54
Gear Talk / Re: Tire Selection for the Continental Divide Trail
« on: September 28, 2012, 01:00:31 pm »
Newfydog - very interesting. What is the source for the test data?

55
Gear Talk / Re: Panniers and Racks
« on: September 23, 2012, 06:26:39 am »
The biggest disadvantage to the rack that comes with the 520 is that it doesn't prevent the rear corner of the pannier from flopping into the rear wheel spokes. As a result, my panniers were always acting like those playing cards we used to attach to our bikes when we were kids to make a motor-like sound.  If you compare the Tubus to the 520 rack, you will see the Tubus has an extra bar on both sides in the back of the rack that comes down, then bends in to the main support just above the mounting area.

The second big advantage of the Tubus is that is sturdier and can support more weight. This is thanks to a combination of a more robust rack and superior mounting system/hardware.

The last advantage is the vertical bar that runs across the back of the rack. The pre-drilled holes match up with mounting brackets for the Planet Bike Superflash and Portland Design Works Radboot rear lights. (Both use the same bracket. It is included with the Portland Design Works and can be ordered separately for the Planet  Bike. See the Planet Bike web site. I think it's $5.) I suppose other rear lights also match the available mounting holes, but I don't know from personal experience.

I may be mistaken, but I don't think the Tubus or any other rack is significantly lower  because of the space needed for fenders.

56
Gear Talk / Re: Helmet with face protection?
« on: August 28, 2012, 12:08:07 pm »
indyfabz - the next time I want to compare and contrast the helmet function of being a shock absorber and a face mask function of preventing the impact anywhere on the face, I'll try to use more precise words. ;D

I certainly sympathize with the  blood thinners. I was on blood thinners for 3 years following heart stints. As it happens, I dropped my bike today (riding too fast on a stretch of wet slippery curved road). The helmet was not involved. I got a minor case of road rash. When I was on blood thinners, it would have been blood everywhere, a hematoma, and no riding for 90 days while I recovered. Thank goodness the doctor took me off. Drive carefully out there, and best of luck.

57
Gear Talk / Re: Helmet with face protection?
« on: August 25, 2012, 04:39:12 am »
Road helmets don't prevent your head hitting the road. They work by placing a crush zone around your head to lessen the force at impact. A viable face mask would require a good amount of structure to keep your face from hitting the road. That structure isn't in a road helmet. You would end up with a football helmet-like device at the minimum.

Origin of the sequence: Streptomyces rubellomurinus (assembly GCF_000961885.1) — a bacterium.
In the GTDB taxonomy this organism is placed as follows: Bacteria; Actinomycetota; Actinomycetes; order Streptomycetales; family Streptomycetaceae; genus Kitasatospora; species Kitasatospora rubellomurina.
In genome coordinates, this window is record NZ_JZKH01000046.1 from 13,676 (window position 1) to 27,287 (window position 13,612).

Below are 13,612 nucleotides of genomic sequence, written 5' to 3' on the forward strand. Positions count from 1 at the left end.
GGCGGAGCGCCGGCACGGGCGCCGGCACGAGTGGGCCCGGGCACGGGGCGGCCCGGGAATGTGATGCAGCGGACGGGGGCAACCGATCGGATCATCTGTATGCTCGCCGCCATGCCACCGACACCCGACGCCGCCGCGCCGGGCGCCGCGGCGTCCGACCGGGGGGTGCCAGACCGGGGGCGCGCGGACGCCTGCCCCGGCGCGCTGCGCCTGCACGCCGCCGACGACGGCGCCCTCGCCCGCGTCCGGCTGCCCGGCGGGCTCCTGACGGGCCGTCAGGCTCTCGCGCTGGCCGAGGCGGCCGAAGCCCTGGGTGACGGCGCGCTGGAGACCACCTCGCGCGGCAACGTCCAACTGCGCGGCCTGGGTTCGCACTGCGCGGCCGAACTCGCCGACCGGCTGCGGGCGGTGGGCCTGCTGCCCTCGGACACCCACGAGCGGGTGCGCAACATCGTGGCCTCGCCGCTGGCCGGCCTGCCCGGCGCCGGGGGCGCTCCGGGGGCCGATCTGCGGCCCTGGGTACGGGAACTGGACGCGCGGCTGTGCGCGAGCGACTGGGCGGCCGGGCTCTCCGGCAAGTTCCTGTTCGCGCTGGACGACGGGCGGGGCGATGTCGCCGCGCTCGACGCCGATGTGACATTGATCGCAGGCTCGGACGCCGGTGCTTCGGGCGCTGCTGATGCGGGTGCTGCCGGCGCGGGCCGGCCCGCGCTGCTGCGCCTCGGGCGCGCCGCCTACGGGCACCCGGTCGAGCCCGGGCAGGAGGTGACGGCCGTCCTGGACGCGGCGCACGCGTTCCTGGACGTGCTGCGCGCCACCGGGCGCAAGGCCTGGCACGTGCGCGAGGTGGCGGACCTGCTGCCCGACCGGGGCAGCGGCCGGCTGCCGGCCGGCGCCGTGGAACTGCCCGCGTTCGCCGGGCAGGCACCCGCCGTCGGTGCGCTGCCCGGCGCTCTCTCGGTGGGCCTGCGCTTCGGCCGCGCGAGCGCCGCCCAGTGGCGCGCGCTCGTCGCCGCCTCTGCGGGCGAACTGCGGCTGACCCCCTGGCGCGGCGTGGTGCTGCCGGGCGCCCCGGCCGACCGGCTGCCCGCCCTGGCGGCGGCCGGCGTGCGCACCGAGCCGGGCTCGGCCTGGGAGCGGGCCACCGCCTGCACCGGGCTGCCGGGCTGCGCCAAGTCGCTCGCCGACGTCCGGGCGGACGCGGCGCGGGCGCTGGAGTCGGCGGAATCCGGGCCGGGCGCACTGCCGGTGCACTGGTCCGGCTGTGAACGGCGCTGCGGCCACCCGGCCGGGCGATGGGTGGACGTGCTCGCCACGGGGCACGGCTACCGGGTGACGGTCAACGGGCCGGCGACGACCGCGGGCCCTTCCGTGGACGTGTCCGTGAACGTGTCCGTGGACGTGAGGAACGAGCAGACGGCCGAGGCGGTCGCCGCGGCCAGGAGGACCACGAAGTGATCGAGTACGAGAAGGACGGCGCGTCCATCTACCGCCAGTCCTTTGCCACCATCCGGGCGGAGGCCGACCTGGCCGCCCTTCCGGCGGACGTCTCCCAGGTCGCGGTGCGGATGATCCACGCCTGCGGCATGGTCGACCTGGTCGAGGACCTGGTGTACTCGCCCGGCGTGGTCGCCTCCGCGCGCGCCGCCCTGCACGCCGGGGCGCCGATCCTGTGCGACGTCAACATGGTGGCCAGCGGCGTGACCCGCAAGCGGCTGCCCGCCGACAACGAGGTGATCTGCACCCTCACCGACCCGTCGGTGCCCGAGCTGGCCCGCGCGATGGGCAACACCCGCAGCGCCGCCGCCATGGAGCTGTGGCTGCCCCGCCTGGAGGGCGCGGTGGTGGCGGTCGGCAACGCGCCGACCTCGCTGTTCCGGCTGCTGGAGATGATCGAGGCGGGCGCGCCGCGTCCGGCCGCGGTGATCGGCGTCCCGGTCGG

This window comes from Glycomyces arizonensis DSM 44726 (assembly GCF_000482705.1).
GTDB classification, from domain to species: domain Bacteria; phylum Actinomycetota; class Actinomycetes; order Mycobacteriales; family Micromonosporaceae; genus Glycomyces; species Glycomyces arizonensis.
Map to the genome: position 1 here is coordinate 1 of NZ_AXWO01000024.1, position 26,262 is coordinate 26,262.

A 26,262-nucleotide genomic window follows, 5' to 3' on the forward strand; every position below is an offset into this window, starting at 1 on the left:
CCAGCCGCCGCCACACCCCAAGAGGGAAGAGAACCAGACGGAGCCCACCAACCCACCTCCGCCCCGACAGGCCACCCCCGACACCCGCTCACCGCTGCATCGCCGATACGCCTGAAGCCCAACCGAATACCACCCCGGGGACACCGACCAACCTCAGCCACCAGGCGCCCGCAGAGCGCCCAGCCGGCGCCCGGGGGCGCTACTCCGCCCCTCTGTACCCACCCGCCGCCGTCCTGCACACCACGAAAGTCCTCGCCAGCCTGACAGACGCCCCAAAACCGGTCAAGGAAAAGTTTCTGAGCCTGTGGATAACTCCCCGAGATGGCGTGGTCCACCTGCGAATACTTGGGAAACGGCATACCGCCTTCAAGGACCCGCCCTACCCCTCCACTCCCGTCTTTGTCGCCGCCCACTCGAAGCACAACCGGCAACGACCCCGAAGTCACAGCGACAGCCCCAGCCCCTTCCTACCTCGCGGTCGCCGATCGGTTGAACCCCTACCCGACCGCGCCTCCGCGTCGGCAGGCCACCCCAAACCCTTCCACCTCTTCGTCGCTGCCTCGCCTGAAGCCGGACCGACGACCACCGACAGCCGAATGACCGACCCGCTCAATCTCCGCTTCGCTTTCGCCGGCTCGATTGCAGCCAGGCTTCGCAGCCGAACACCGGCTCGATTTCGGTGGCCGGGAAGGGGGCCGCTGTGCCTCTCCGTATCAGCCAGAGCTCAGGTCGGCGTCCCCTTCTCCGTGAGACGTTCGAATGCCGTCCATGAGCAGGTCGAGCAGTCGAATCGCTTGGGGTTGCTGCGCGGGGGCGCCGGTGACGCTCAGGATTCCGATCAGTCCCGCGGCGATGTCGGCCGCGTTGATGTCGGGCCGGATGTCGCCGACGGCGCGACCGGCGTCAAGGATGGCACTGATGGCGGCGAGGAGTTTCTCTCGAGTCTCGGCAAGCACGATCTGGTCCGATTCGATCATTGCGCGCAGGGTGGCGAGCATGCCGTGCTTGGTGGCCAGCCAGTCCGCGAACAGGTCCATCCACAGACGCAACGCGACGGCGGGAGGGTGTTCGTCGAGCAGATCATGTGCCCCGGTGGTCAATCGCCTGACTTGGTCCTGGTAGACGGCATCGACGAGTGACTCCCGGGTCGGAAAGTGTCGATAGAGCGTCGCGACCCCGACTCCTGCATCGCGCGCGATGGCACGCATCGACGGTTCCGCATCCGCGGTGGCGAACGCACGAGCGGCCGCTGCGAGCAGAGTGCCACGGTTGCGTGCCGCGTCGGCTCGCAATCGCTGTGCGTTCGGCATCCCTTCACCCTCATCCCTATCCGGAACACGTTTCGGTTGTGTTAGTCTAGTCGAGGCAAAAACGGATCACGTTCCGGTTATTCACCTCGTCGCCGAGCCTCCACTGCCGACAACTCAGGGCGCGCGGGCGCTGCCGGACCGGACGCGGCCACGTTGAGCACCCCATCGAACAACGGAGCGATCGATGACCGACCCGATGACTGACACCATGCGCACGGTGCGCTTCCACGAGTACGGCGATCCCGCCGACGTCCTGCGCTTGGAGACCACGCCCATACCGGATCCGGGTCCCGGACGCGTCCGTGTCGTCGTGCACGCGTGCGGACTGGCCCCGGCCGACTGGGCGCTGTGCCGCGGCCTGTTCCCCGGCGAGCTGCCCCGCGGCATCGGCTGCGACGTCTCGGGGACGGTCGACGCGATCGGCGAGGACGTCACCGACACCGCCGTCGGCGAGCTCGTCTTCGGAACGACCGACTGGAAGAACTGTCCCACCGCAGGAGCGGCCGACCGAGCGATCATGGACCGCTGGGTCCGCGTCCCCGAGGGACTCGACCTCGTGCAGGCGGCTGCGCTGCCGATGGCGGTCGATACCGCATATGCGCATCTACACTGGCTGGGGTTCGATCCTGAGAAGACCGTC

58
Gear Talk / Re: MAss reduction for supported touring events
« on: August 15, 2012, 02:05:51 pm »
There are some things you can do. A chair is a convenience, not a requirement. You can get your head off the ground by putting spare clothing in a 1-gallon zip-lock freezer bag and use it as a pillow. That saves one sleeping pad. Whether you need 2 sleeping bags depends on how cold it will get.  You mentioned camp shoes, but camp sandals or even flip-flops would work. That's probably 10 #.

I must admit, I take more weight than I need. My problem is the "just in case" stuff. I kept two *extra* water bottles in the panniers just in case. (I actually used one of them once.) First aid gear. Spare parts. Tools. I never needed the extra chain or the chain tool. But it turns out I did need the spare spoke and the spoke wrench. How can you know ahead of time? And I "can't" travel without my laptop, phone, GPS, battery charger...  The only way I keep the weight down is to use smaller panniers.

59
Gear Talk / Re: map cases
« on: August 13, 2012, 04:23:48 pm »
The ACA maps have a lot of great features, but I couldn't read one while I'm riding, especially through plastic. The details are too small. If you really plan to use the ACA maps while you ride, you'll probably have to stop to give the map a careful look, which means storing the map in a jersey pocket would work as well as anything.

There are dozens of ways to protect maps or route sheets. If you're not riding in the rain, just clip the map to your brake cables. If you want the map on the side, put a couple of zip ties around your handle bars and clip to those. Or put the map in a zip-lock freezer bag, then clip the bag. I once met a person that used to be in the high school marching band. they used the plastic pouch that protected the music in the rain. Also, there's no biking rule that the computer has to be in the center of the handle bars. They're pretty easy to move.

60
Gear Talk / Re: Panniers and Racks
« on: August 06, 2012, 04:32:41 pm »
pdlamb and indyfabz are absolutely correct. It is Wayne, and not Dave as I posted earlier. Sorry, Wayne! How could I make a mistake like that?